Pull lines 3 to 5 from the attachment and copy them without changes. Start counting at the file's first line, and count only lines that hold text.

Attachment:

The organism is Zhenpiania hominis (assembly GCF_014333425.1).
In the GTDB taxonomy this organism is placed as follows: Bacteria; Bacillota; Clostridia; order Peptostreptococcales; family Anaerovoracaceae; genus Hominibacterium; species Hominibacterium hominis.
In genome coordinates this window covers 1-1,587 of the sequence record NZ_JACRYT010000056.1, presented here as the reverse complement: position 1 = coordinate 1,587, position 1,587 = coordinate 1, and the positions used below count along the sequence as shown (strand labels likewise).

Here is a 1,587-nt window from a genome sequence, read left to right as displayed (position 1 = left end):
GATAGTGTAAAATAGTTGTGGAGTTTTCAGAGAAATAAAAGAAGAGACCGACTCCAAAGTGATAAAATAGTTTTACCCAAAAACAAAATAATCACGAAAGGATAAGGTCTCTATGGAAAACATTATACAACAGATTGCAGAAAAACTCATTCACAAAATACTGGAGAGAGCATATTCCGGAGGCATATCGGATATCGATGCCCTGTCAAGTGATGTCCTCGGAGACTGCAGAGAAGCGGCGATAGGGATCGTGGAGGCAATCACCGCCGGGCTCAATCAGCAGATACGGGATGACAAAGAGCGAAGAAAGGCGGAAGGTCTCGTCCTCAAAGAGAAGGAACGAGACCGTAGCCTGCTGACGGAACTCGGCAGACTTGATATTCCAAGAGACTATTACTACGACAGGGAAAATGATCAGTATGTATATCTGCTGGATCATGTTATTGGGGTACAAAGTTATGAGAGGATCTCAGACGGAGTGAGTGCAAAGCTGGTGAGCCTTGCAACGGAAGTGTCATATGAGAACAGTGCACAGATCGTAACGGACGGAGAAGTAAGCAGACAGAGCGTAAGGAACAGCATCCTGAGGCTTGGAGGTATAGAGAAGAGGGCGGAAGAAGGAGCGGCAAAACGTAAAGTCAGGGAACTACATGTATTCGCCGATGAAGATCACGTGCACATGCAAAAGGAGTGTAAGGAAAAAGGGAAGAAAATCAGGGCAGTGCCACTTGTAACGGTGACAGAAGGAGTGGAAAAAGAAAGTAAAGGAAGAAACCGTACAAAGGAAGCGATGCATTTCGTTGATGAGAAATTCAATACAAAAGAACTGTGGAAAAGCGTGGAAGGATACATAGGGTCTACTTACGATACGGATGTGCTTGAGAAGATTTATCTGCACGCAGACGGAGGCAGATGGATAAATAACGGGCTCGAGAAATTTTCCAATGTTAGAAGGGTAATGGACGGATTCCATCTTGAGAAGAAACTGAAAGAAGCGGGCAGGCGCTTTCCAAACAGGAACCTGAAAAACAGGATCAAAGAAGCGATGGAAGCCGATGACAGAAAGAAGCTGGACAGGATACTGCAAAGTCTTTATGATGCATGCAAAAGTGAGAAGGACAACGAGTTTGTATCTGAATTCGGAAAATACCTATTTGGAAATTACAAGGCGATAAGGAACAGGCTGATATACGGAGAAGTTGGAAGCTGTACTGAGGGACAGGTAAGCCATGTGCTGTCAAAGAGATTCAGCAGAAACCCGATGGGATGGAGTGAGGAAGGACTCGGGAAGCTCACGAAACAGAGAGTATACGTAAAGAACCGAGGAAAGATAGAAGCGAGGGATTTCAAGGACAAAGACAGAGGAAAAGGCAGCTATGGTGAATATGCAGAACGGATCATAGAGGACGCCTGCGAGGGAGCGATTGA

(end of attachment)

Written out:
In genome coordinates this window covers 1-1,587 of the sequence record NZ_JACRYT010000056.1, presented here as the reverse complement: position 1 = coordinate 1,587, position 1,587 = coordinate 1, and the positions used below count along the sequence as shown (strand labels likewise).

Here is a 1,587-nt window from a genome sequence, read left to right as displayed (position 1 = left end):
GATAGTGTAAAATAGTTGTGGAGTTTTCAGAGAAATAAAAGAAGAGACCGACTCCAAAGTGATAAAATAGTTTTACCCAAAAACAAAATAATCACGAAAGGATAAGGTCTCTATGGAAAACATTATACAACAGATTGCAGAAAAACTCATTCACAAAATACTGGAGAGAGCATATTCCGGAGGCATATCGGATATCGATGCCCTGTCAAGTGATGTCCTCGGAGACTGCAGAGAAGCGGCGATAGGGATCGTGGAGGCAATCACCGCCGGGCTCAATCAGCAGATACGGGATGACAAAGAGCGAAGAAAGGCGGAAGGTCTCGTCCTCAAAGAGAAGGAACGAGACCGTAGCCTGCTGACGGAACTCGGCAGACTTGATATTCCAAGAGACTATTACTACGACAGGGAAAATGATCAGTATGTATATCTGCTGGATCATGTTATTGGGGTACAAAGTTATGAGAGGATCTCAGACGGAGTGAGTGCAAAGCTGGTGAGCCTTGCAACGGAAGTGTCATATGAGAACAGTGCACAGATCGTAACGGACGGAGAAGTAAGCAGACAGAGCGTAAGGAACAGCATCCTGAGGCTTGGAGGTATAGAGAAGAGGGCGGAAGAAGGAGCGGCAAAACGTAAAGTCAGGGAACTACATGTATTCGCCGATGAAGATCACGTGCACATGCAAAAGGAGTGTAAGGAAAAAGGGAAGAAAATCAGGGCAGTGCCACTTGTAACGGTGACAGAAGGAGTGGAAAAAGAAAGTAAAGGAAGAAACCGTACAAAGGAAGCGATGCATTTCGTTGATGAGAAATTCAATACAAAAGAACTGTGGAAAAGCGTGGAAGGATACATAGGGTCTACTTACGATACGGATGTGCTTGAGAAGATTTATCTGCACGCAGACGGAGGCAGATGGATAAATAACGGGCTCGAGAAATTTTCCAATGTTAGAAGGGTAATGGACGGATTCCATCTTGAGAAGAAACTGAAAGAAGCGGGCAGGCGCTTTCCAAACAGGAACCTGAAAAACAGGATCAAAGAAGCGATGGAAGCCGATGACAGAAAGAAGCTGGACAGGATACTGCAAAGTCTTTATGATGCATGCAAAAGTGAGAAGGACAACGAGTTTGTATCTGAATTCGGAAAATACCTATTTGGAAATTACAAGGCGATAAGGAACAGGCTGATATACGGAGAAGTTGGAAGCTGTACTGAGGGACAGGTAAGCCATGTGCTGTCAAAGAGATTCAGCAGAAACCCGATGGGATGGAGTGAGGAAGGACTCGGGAAGCTCACGAAACAGAGAGTATACGTAAAGAACCGAGGAAAGATAGAAGCGAGGGATTTCAAGGACAAAGACAGAGGAAAAGGCAGCTATGGTGAATATGCAGAACGGATCATAGAGGACGCCTGCGAGGGAGCGATTGA